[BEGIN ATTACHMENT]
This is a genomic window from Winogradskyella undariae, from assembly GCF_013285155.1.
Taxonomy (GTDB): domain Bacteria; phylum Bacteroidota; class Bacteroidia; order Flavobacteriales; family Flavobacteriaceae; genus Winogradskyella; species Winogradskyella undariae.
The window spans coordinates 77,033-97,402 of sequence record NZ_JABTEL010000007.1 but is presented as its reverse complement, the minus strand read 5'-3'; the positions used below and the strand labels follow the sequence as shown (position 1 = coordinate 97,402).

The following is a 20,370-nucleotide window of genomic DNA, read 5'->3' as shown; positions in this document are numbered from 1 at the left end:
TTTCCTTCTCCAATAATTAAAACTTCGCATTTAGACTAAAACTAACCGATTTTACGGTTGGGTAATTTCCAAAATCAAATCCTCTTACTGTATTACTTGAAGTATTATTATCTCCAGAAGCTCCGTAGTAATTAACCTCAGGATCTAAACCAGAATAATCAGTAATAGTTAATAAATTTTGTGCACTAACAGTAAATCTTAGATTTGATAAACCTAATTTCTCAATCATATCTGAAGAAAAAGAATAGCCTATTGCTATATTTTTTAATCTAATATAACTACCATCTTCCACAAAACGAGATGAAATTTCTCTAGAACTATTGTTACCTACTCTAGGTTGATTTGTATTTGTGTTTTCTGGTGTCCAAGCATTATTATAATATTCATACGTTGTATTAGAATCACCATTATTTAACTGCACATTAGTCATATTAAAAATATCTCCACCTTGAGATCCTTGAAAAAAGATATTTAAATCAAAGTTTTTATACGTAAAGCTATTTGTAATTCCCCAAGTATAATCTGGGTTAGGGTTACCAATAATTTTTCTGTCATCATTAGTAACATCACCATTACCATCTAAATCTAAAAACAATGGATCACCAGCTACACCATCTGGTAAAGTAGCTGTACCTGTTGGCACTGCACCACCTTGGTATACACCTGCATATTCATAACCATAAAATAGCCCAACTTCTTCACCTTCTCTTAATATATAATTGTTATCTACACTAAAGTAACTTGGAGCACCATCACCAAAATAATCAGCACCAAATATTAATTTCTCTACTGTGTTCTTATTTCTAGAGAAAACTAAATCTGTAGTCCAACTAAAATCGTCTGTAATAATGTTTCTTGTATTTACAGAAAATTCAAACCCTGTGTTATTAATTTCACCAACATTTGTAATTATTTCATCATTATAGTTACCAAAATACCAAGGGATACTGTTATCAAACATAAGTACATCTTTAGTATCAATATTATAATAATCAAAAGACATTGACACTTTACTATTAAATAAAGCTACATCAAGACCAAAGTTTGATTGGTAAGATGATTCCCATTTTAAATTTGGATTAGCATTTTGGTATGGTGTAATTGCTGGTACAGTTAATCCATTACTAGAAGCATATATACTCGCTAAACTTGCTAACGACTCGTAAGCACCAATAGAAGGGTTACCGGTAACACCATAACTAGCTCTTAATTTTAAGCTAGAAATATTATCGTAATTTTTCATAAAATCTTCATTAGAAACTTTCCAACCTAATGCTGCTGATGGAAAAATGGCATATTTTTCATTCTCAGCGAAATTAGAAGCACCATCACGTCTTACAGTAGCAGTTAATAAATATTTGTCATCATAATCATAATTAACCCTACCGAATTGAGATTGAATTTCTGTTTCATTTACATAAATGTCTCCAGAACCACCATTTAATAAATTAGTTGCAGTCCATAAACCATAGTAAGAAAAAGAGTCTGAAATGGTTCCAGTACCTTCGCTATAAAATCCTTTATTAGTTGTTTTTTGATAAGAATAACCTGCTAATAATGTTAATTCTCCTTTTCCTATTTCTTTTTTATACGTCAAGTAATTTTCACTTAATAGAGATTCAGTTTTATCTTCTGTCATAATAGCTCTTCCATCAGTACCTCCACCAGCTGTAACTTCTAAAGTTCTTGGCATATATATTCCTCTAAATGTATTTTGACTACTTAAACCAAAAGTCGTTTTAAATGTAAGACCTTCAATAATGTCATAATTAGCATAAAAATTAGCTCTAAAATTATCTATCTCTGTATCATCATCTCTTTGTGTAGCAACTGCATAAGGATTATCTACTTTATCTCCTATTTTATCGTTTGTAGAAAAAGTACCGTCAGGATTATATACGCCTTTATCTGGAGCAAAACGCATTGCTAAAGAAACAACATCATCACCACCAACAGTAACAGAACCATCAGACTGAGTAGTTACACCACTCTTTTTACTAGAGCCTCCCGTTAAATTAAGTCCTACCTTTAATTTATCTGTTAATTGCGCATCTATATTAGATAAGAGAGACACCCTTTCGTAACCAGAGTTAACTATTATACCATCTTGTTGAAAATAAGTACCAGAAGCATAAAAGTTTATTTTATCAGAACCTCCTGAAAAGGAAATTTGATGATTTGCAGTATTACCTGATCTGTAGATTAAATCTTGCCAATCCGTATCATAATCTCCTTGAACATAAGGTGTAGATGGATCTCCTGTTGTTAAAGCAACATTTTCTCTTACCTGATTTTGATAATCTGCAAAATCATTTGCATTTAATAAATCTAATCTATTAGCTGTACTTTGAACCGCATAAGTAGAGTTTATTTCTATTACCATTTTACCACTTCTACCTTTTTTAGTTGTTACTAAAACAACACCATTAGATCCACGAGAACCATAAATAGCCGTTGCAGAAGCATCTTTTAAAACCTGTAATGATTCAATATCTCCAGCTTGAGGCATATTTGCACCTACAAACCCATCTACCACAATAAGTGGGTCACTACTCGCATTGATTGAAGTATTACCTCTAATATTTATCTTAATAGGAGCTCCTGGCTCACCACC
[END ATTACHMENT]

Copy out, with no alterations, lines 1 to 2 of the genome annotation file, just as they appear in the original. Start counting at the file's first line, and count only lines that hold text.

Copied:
This is a genomic window from Winogradskyella undariae, from assembly GCF_013285155.1.
Taxonomy (GTDB): domain Bacteria; phylum Bacteroidota; class Bacteroidia; order Flavobacteriales; family Flavobacteriaceae; genus Winogradskyella; species Winogradskyella undariae.